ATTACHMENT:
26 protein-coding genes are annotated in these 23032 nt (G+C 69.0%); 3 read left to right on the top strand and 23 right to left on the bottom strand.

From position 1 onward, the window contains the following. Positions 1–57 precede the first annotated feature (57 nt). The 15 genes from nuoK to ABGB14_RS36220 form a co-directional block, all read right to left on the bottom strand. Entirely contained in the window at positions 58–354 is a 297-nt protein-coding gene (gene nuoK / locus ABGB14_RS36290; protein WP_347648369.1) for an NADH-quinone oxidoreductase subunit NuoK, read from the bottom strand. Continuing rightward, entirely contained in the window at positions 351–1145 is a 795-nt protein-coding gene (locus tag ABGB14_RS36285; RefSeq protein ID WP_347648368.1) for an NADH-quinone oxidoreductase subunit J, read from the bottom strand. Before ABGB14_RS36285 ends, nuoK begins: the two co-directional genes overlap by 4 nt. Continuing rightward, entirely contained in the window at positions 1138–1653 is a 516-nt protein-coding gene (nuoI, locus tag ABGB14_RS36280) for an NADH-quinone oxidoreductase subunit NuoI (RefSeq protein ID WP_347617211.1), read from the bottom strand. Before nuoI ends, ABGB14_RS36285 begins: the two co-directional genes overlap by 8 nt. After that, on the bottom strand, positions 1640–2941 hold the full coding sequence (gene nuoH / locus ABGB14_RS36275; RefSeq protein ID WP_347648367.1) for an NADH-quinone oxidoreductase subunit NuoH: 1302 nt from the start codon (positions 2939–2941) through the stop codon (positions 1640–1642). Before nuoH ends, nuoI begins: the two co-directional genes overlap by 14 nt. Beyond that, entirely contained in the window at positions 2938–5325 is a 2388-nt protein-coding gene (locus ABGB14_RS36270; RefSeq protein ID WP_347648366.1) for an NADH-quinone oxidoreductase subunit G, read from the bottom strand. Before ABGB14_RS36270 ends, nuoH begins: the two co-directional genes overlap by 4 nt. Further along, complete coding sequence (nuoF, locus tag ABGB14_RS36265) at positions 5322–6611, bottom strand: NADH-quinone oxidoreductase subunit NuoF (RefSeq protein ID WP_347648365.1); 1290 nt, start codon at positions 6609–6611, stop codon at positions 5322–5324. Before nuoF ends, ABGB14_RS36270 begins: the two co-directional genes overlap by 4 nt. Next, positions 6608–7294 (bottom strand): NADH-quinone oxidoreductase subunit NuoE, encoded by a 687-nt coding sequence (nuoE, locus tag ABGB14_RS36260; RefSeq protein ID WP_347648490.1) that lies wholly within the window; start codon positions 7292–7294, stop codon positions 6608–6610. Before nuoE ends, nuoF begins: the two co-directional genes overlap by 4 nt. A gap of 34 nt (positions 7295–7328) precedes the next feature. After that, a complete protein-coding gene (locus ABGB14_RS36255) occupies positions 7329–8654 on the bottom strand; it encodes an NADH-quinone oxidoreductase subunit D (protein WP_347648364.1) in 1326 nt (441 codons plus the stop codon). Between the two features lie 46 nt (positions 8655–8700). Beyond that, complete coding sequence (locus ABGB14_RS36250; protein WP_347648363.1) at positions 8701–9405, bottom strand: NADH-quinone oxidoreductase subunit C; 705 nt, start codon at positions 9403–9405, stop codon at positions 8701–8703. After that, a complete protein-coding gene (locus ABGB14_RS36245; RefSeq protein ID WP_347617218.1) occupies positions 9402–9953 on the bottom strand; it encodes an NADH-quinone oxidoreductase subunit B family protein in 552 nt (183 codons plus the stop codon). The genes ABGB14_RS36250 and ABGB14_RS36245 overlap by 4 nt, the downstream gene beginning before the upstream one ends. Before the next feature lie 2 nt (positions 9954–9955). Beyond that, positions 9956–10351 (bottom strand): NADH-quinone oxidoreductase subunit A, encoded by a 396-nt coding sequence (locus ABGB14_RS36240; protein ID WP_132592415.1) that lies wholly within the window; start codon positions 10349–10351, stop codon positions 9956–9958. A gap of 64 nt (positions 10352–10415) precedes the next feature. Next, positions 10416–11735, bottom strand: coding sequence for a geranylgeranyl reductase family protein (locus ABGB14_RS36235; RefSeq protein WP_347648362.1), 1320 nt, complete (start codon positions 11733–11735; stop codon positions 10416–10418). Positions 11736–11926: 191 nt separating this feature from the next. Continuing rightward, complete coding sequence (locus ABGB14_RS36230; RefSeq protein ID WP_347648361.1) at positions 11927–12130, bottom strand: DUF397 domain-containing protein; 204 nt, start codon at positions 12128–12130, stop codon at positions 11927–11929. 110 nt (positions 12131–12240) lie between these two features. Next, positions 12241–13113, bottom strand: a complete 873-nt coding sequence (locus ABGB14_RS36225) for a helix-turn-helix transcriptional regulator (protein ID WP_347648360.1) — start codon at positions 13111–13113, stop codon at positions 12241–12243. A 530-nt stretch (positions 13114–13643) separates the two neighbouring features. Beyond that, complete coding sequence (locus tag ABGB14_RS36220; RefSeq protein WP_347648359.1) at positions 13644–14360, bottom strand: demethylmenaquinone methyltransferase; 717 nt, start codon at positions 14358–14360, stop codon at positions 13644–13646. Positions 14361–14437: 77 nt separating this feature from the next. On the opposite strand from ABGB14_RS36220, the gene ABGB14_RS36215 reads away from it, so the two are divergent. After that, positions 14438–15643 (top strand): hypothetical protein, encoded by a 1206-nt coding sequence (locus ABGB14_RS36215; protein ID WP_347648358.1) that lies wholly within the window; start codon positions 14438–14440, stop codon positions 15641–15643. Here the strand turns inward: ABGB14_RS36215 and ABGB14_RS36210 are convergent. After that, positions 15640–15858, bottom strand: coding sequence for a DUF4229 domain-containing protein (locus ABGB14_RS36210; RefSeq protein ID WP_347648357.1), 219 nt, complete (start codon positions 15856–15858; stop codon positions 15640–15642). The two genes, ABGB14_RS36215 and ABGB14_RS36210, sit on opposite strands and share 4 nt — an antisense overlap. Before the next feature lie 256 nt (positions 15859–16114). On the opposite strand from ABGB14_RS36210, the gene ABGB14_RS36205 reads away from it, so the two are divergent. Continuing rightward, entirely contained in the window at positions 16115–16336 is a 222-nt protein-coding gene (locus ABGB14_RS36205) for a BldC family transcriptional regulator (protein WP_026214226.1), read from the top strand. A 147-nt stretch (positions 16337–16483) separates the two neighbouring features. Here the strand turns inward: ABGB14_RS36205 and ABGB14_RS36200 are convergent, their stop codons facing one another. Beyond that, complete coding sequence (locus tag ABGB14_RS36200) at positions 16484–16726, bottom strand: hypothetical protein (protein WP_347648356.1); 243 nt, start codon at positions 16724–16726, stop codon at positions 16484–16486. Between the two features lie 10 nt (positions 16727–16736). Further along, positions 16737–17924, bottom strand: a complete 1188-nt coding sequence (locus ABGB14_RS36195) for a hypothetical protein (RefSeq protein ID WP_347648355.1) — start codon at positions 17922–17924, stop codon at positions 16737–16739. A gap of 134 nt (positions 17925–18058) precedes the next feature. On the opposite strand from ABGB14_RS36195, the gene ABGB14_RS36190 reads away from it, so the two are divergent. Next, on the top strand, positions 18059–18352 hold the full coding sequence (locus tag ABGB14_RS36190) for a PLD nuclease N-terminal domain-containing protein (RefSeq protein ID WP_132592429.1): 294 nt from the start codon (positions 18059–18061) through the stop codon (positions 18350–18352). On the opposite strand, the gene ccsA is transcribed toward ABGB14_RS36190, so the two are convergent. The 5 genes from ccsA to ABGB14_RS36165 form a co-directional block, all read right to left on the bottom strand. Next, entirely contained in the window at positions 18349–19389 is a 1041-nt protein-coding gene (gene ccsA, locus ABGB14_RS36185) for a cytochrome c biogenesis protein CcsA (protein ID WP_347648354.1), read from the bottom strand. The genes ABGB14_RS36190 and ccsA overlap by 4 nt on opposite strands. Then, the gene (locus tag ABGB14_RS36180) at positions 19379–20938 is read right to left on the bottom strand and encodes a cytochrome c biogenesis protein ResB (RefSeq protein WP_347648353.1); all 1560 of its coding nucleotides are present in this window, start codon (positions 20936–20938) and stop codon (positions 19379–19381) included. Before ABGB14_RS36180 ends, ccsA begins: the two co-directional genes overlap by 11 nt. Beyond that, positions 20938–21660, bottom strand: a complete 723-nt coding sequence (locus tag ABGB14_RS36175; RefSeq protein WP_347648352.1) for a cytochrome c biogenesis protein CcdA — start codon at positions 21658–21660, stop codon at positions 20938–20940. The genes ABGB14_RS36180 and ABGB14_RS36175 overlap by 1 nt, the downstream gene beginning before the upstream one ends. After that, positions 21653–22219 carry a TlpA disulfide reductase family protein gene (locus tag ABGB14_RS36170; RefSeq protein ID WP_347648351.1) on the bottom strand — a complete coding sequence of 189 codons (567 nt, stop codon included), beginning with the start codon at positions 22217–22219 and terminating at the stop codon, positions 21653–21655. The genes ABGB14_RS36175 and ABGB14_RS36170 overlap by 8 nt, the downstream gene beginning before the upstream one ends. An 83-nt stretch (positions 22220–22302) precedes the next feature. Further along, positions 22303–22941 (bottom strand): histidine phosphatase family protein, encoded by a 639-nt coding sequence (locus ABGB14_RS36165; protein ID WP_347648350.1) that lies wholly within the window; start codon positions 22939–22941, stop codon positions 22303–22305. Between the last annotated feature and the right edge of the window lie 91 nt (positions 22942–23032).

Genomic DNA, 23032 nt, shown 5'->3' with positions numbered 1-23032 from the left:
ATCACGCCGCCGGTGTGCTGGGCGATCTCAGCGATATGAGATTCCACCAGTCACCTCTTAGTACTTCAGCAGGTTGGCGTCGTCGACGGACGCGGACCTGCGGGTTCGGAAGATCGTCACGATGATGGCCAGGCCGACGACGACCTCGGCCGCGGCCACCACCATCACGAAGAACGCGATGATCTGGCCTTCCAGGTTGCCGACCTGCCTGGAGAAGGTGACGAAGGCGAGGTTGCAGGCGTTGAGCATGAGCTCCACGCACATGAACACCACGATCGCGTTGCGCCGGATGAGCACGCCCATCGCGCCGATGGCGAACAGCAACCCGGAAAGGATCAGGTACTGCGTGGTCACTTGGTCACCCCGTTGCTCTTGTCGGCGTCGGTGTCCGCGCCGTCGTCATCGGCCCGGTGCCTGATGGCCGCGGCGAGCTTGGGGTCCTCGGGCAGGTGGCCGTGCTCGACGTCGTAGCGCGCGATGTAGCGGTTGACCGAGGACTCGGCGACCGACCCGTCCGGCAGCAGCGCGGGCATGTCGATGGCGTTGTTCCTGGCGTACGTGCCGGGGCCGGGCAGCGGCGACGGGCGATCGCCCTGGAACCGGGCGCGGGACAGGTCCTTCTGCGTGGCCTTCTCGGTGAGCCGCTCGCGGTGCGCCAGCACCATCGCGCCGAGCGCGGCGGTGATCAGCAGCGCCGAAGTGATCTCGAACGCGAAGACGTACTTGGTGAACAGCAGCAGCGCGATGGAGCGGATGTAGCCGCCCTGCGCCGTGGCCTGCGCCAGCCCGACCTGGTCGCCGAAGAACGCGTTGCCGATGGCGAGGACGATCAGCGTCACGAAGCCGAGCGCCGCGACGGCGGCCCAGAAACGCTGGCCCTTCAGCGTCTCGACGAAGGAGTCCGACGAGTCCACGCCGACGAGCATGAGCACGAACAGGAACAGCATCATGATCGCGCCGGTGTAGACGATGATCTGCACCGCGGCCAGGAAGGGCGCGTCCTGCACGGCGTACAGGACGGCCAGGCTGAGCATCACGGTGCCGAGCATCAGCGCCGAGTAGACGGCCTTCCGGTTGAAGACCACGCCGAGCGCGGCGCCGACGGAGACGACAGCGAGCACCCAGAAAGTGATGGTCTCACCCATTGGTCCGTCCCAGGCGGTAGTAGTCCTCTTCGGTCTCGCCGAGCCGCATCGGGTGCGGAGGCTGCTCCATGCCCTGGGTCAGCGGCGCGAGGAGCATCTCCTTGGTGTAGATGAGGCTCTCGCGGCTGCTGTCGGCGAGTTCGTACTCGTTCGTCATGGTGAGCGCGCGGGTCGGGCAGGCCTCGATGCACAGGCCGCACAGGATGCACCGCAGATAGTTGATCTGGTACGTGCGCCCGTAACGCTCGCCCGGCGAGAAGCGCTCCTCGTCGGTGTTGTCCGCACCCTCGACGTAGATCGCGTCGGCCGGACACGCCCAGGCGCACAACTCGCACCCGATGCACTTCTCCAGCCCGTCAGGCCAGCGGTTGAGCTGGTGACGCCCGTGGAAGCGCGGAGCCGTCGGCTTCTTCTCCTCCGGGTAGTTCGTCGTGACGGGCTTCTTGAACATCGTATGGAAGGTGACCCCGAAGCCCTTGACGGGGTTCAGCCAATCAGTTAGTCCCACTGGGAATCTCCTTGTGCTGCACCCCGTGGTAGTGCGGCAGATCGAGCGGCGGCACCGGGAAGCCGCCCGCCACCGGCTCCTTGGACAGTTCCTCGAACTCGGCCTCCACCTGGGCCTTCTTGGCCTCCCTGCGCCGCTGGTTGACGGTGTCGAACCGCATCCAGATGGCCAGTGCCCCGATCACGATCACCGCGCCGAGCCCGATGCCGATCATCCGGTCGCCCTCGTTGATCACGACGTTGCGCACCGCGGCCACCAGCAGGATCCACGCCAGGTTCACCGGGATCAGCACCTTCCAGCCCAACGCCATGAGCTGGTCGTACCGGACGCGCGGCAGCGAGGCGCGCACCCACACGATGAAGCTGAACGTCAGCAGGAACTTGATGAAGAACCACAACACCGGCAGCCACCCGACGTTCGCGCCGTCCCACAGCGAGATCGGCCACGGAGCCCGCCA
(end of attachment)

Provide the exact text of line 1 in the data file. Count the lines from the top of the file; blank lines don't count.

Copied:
26 protein-coding genes are annotated in these 23032 nt (G+C 69.0%); 3 read left to right on the top strand and 23 right to left on the bottom strand.